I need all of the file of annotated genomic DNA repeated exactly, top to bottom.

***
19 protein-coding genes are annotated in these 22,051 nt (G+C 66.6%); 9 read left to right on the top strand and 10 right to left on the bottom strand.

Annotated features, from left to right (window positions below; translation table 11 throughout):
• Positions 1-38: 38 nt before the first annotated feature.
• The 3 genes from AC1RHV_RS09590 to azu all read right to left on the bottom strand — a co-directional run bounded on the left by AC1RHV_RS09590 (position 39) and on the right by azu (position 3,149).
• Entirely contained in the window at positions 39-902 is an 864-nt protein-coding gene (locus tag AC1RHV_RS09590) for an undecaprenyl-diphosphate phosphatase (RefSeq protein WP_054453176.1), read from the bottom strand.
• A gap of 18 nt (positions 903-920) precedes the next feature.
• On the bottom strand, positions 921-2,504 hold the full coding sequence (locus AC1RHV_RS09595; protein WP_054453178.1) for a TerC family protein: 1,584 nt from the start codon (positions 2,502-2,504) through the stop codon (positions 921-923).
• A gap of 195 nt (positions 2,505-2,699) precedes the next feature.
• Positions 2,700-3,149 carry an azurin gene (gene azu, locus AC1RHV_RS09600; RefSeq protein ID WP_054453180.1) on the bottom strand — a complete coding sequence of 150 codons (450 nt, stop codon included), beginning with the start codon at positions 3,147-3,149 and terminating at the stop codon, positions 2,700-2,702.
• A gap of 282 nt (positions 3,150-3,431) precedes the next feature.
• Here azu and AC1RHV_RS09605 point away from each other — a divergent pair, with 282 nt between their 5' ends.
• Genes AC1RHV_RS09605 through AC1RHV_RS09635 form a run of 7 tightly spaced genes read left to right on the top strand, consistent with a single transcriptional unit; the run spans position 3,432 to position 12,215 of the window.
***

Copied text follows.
19 protein-coding genes are annotated in these 22,051 nt (G+C 66.6%); 9 read left to right on the top strand and 10 right to left on the bottom strand.

Annotated features, from left to right (window positions below; translation table 11 throughout):
• Positions 1-38: 38 nt before the first annotated feature.
• The 3 genes from AC1RHV_RS09590 to azu all read right to left on the bottom strand — a co-directional run bounded on the left by AC1RHV_RS09590 (position 39) and on the right by azu (position 3,149).
• Entirely contained in the window at positions 39-902 is an 864-nt protein-coding gene (locus tag AC1RHV_RS09590) for an undecaprenyl-diphosphate phosphatase (RefSeq protein WP_054453176.1), read from the bottom strand.
• A gap of 18 nt (positions 903-920) precedes the next feature.
• On the bottom strand, positions 921-2,504 hold the full coding sequence (locus AC1RHV_RS09595; protein WP_054453178.1) for a TerC family protein: 1,584 nt from the start codon (positions 2,502-2,504) through the stop codon (positions 921-923).
• A gap of 195 nt (positions 2,505-2,699) precedes the next feature.
• Positions 2,700-3,149 carry an azurin gene (gene azu, locus AC1RHV_RS09600; RefSeq protein ID WP_054453180.1) on the bottom strand — a complete coding sequence of 150 codons (450 nt, stop codon included), beginning with the start codon at positions 3,147-3,149 and terminating at the stop codon, positions 2,700-2,702.
• A gap of 282 nt (positions 3,150-3,431) precedes the next feature.
• Here azu and AC1RHV_RS09605 point away from each other — a divergent pair, with 282 nt between their 5' ends.
• Genes AC1RHV_RS09605 through AC1RHV_RS09635 form a run of 7 tightly spaced genes read left to right on the top strand, consistent with a single transcriptional unit; the run spans position 3,432 to position 12,215 of the window.